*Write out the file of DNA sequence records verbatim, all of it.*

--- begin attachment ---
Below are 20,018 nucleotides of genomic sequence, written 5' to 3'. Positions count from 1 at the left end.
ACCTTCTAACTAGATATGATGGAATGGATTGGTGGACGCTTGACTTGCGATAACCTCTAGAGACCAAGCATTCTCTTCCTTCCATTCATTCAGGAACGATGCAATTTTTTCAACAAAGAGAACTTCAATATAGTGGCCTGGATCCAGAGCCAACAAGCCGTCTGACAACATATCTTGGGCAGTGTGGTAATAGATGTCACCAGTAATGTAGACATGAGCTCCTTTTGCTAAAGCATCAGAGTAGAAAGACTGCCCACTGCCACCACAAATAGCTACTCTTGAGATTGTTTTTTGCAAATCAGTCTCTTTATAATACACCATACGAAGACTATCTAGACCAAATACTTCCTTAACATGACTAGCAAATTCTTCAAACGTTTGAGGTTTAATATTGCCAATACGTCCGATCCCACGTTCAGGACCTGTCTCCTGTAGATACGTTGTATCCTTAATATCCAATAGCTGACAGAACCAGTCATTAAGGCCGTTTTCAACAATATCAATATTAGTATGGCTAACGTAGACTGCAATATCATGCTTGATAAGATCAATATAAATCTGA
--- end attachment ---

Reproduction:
Below are 20,018 nucleotides of genomic sequence, written 5' to 3'. Positions count from 1 at the left end.
ACCTTCTAACTAGATATGATGGAATGGATTGGTGGACGCTTGACTTGCGATAACCTCTAGAGACCAAGCATTCTCTTCCTTCCATTCATTCAGGAACGATGCAATTTTTTCAACAAAGAGAACTTCAATATAGTGGCCTGGATCCAGAGCCAACAAGCCGTCTGACAACATATCTTGGGCAGTGTGGTAATAGATGTCACCAGTAATGTAGACATGAGCTCCTTTTGCTAAAGCATCAGAGTAGAAAGACTGCCCACTGCCACCACAAATAGCTACTCTTGAGATTGTTTTTTGCAAATCAGTCTCTTTATAATACACCATACGAAGACTATCTAGACCAAATACTTCCTTAACATGACTAGCAAATTCTTCAAACGTTTGAGGTTTAATATTGCCAATACGTCCGATCCCACGTTCAGGACCTGTCTCCTGTAGATACGTTGTATCCTTAATATCCAATAGCTGACAGAACCAGTCATTAAGGCCGTTTTCAACAATATCAATATTAGTATGGCTAACGTAGACTGCAATATCATGCTTGATAAGATCAATATAAATCTGA